Sorry, AI can’t do our thinking for usJ. C. Derrick asked Robert J. Marks whether AI can outthink people or make humans immortal
Life was never meant to be that easy.
On a recent episode of The World and Everything In It, J. C. Derrick interviewed Walter Bradley Center director Robert J. Marks, asking, “Should we be afraid or excited about AI?”
In a wide-ranging discussion, they tackled topics such as AI invasion of privacy, AI-created art, and whether AI can outthink people or make humans immortal:
From the rush transcript:
DERRICK: Well, one thing that’s also been discussed is the possibility that AI could eventually outsmart humans—advance beyond us. Do you see that as any sort of possibility?
MARKS: Well, I’m humbled by my calculator. It’s certainly has outpaced me in terms of addition. But in terms of becoming smarter and computer programs writing better and more powerful computer programs, which in turn write better and more powerful computer programs, no.
Computer programs, in general, do not have the capability of being creative. And in order to write a better computer program, you have to display creativity. And that creativity can only exist if the programmer places that creativity directly within the computer program, which means that the computer program itself is not creative. It’s actually the computer programmer, which is supplying that creativity.
So that’s where any creativity comes from—any smarter program. Somehow I don’t believe that it will happen.
I also know that people who looked at writing smarter programs using genetic algorithms and evolutionary programming have abandoned their search in large because they’ve tried a bunch of different things and nothing seems to work. They can’t get smarter programs that way.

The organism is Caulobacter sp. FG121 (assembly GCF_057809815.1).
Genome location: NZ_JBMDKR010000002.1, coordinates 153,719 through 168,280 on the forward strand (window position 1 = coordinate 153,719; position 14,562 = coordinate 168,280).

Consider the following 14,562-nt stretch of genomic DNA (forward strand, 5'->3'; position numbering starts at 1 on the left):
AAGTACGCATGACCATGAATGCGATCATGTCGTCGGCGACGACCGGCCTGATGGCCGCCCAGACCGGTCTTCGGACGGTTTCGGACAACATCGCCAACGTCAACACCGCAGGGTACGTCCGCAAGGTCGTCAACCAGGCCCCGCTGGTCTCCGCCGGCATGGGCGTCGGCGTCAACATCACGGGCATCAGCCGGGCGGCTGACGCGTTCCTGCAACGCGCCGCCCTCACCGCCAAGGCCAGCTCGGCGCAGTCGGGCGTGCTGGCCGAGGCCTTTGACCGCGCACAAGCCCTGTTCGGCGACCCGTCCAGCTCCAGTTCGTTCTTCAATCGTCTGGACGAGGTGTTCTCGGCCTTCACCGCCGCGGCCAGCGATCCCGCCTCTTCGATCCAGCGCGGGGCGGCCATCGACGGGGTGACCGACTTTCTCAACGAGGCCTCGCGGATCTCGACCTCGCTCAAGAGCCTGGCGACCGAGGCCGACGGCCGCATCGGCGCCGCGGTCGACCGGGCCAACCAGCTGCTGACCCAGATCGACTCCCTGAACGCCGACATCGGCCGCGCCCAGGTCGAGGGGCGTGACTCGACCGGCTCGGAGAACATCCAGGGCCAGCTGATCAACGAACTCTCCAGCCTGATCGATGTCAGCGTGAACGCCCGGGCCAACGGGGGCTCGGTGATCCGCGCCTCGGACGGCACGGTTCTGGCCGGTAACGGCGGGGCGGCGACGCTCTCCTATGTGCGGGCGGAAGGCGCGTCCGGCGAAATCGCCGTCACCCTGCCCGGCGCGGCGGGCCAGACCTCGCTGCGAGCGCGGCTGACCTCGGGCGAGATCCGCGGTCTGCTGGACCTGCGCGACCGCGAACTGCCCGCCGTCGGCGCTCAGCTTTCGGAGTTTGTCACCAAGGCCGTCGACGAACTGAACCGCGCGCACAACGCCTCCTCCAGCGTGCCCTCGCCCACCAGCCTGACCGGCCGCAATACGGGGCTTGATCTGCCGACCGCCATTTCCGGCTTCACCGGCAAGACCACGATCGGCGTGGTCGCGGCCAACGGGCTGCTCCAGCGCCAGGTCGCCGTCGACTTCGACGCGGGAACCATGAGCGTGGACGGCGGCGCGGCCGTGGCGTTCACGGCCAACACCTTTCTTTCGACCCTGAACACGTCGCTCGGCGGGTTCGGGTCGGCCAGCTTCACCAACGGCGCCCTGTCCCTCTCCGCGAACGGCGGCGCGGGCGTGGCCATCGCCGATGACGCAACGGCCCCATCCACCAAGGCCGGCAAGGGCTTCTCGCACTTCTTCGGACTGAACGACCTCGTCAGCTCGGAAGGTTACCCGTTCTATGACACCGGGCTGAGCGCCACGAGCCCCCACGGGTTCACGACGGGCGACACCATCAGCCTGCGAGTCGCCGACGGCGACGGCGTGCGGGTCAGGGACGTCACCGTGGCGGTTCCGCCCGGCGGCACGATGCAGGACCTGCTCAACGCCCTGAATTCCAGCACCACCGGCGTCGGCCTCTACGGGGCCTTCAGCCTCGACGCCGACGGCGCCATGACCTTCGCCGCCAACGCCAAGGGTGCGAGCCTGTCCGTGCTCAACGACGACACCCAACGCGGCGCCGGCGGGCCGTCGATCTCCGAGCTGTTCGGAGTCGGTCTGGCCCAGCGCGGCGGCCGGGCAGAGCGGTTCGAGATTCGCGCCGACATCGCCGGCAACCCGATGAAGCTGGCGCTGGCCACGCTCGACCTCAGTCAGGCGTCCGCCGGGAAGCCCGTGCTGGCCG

But I also know people that are very excited about trying other ways. I don’t think they’re going to work, though.
Here are the Show Notes.
Further reading on practical limits to AI intelligence:
Machines cannot take over: Even if some people would like them to. Here are some reasons why not. (a quick list)
Could AI think like a human, given infinite resources? Given that the human mind is a halting oracle, the answer is no. (Eric Holloway)
The flawed logic behind “thinking” computers (a three-part series by Eric Holloway ):
Part I: A program that is intelligent must do more than reproduce human behavior
Part II: There is another way to prove a negative besides exhaustively enumerating the possibilities
Part III No program can discover new mathematical truths outside the limits of its code.
Also: Software pioneer says general superhuman artificial intelligence is very unlikely. The concept, Chollet argues, shows a lack of understanding of the nature of intelligence